Zambia and Mozambique’s dependence on hydropower is at high 90s
More than 99.6% of Zambia’s electrical energy is attributed to hydropower, while 99.8% of Mozambique’s electricity is generated by dams. In the coming years, however, experts see that Mozambique’s dependence on hydropower will be reduced as it set to become Africa’s biggest producer of natural gas.
Algeria produces 92.4% of its energy from natural gas
Algeria’s energy production from natural gas bested Egypt’s 75%, Ivory Coast’s 67.5%, Nigeria’s 50% and Gabon’s 40.5%. It is important to note that globally, Bahrain, Qatar and Turkmenistan meet completely all of their energy needs from gas.
Eritrea generates 99.4% of its energy from oil—the highest proportion globally
As a side note, a resident of Eritrea consumes the lowest energy per year of any nationality globally. A resident of the US consumes 55 times more, and that of Qatar 135 times more.
Botswana produces 100% of its energy from coal
Botswana has an estimated 35 billion tonnes of the resource. The government puts it at 212 billion tonnes. As a comparison, South Africa derives about 94% of its power from coal.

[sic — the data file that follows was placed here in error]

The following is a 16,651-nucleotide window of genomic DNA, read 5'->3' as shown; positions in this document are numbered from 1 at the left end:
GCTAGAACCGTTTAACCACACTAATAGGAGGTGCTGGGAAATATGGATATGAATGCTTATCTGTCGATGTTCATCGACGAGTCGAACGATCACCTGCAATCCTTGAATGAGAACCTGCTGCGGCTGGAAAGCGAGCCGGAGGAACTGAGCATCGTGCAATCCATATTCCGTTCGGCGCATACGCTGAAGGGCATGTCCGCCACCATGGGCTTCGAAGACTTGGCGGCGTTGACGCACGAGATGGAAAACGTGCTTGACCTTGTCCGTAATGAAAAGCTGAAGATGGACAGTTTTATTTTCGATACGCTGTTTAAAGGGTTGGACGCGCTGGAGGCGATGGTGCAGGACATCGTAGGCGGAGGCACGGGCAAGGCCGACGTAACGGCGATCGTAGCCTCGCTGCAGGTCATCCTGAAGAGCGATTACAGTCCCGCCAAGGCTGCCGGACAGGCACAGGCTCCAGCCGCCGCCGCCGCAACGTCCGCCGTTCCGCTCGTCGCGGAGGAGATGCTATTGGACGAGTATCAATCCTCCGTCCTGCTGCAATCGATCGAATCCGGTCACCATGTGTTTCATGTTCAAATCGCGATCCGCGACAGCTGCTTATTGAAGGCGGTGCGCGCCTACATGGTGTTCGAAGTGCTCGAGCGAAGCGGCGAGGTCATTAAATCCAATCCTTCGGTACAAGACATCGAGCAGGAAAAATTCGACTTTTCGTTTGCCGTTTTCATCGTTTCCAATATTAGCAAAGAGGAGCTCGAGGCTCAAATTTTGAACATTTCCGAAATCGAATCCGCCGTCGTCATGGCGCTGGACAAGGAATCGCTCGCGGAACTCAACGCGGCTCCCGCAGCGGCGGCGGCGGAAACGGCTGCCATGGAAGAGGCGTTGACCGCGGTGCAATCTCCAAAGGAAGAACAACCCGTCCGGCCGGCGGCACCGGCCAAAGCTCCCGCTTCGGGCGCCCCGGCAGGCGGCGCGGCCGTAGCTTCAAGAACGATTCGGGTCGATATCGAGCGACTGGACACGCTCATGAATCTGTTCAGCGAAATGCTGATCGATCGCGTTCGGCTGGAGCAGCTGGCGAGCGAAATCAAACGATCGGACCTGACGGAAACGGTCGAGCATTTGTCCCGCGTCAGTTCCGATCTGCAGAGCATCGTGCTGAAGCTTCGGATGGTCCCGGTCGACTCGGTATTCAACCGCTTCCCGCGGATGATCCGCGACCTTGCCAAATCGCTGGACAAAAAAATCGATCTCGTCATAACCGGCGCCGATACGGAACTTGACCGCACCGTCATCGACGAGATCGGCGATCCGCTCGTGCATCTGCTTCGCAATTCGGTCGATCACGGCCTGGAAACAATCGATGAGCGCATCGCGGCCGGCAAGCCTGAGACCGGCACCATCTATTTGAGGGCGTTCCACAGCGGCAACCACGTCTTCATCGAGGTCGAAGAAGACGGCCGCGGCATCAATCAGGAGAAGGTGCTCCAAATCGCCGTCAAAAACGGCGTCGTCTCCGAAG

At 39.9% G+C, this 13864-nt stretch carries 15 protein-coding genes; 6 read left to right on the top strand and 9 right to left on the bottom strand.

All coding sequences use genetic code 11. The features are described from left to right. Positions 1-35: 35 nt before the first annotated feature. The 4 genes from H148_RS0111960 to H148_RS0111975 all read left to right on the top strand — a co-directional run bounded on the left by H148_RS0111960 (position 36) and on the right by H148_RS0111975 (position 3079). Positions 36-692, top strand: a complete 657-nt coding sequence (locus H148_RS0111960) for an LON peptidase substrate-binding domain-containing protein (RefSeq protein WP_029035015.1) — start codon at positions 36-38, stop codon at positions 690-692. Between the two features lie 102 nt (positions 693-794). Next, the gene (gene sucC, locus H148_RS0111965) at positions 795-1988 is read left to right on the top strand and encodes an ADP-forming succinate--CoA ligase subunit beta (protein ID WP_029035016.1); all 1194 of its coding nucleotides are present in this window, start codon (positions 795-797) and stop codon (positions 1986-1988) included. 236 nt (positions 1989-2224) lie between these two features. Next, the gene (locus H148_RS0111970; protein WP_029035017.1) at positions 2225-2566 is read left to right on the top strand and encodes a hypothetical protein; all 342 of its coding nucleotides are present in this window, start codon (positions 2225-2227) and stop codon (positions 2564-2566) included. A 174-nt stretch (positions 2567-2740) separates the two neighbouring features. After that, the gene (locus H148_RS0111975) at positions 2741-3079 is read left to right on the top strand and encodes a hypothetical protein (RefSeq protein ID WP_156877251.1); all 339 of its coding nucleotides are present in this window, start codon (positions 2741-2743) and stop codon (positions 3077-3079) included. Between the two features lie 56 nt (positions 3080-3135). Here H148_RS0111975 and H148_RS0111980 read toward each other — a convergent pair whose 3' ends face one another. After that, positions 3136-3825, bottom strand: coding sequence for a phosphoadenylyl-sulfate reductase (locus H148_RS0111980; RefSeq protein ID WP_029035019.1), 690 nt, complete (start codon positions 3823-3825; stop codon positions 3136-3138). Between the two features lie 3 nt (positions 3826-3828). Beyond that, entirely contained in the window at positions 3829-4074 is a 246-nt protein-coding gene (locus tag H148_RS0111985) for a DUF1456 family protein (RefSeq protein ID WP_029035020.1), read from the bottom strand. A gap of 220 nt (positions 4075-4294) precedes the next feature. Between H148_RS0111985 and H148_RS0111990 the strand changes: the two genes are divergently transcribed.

Botswana has the highest GDP per unit energy use
In 2012, the country derived $13.8 from a kilogramme of oil equivalent, making it the most efficient in Africa, and fifth most efficient globally. To contextualize this fact, Hong Kong is the most efficient, getting $24.6 from the same quantity.
South Africa is Africa’s largest producer of energy
South Africa produces 163 million tonnes of oil equivalent. It is ranked 17th in the world, with Algeria and Egypt as the only other African countries making it to the global top 30.
South Africa is the continent’s largest consumer of energy
According to the World Bank, South Africa consumes 141 million tonnes of oil. In comparison, China, South Africa’s largest trading partner, consumes 20 times more.
African countries are among the world’s lowest net importers of energy
Top African crude producers Republic of Congo, Gabon and Angola export all of their production and harness renewable energy sources instead. As an illustration, Congo produces just 0.7% of its electricity from oil and 60% from hydro, while Angola generates 70% of its energy from hydro.
The power and energy sector in Africa offers notable potential. Though still confronted with various power-related challenges, Africa has been showing significant momentum in power across the continent. Experts agree that a balanced and reliable energy mix, including traditional, renewable and temporary power sources, can keep Africa on the road to further economic and social development.
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